Mark Fields, the chief executive officer of Ford Motor Co., the second largest US automaker, has said he wants the company to follow the lead of successful startups in embarking on the evolution of the automotive industry.
The positive statement came after the automaker posted second quarter financial results that massively topped analyst forecasts, with Ford and other peers now racing to position themselves at the forefront of what Fields dubs as a rare “period of change and disruption in the industry”. That includes the growth of other business scenarios – such as car-sharing but also the advent of autonomous vehicles, connected autos and generally numerous new ways for people to resolve the transportation issue. “We are really pushing ourselves to think, to act, and disrupt like a startup company,” commented Fields, a rather young leader for the automaker that was established by Henry Ford 112 years ago. He also said the startup scenario is being pursued through 25 experiments the company announced this year that seek to cover all mobility needs of the worldwide consumers for the upcoming decades.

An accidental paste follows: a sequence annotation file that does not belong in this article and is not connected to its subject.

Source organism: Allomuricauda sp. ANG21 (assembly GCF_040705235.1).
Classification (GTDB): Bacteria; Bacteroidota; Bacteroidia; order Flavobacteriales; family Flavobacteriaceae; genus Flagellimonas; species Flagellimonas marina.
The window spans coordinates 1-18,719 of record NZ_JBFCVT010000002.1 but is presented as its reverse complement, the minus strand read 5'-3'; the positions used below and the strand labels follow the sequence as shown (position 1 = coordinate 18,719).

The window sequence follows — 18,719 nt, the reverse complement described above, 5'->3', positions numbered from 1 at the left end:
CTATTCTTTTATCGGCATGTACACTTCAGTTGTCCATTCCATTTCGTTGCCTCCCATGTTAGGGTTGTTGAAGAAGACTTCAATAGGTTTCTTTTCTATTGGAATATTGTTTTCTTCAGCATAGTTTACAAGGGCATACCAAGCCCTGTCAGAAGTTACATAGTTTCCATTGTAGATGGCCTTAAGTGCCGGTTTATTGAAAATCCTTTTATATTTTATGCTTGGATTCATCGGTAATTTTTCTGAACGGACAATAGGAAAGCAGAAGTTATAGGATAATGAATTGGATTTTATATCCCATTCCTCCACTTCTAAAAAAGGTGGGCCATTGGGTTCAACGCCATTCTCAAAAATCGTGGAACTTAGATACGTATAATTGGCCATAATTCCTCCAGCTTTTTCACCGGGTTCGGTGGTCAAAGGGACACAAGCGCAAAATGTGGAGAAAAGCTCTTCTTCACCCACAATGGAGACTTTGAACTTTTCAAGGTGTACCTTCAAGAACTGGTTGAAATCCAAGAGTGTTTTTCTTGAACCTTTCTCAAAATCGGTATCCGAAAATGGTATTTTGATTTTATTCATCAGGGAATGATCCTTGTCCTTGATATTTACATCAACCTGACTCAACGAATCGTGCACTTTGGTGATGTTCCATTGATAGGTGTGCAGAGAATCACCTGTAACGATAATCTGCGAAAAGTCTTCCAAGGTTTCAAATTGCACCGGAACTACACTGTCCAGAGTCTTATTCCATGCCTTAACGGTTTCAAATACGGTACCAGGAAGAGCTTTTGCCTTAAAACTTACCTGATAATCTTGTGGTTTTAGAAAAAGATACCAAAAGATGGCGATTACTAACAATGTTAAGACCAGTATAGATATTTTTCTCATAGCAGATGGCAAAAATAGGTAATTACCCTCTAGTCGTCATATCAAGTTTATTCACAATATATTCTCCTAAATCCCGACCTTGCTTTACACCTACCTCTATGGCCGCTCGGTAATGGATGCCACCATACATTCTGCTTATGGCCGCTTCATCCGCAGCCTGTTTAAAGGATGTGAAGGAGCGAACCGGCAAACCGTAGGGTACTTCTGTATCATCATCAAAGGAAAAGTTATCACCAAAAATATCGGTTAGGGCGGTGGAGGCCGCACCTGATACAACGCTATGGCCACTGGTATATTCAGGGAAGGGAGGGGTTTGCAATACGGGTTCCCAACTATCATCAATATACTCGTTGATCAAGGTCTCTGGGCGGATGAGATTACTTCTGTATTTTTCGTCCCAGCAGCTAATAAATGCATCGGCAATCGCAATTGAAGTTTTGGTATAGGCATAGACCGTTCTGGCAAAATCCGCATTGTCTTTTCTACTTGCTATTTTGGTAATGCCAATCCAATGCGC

“It’s very encouraging that (Fields) and (Executive Chairman) Bill Ford are thinking about this type of thing,” commented Barclays analyst Brian Johnson, though he also pointed out it’s way too early to see if Ford’s efforts into adapting to the evolving auto industry are successful. Ford conventional business was responsible for the second quarter financial results, which yielded the best automotive profit since 2000. That was based on the underlying strength of the traditional pickup truck and sport utility vehicle lines across the North American region.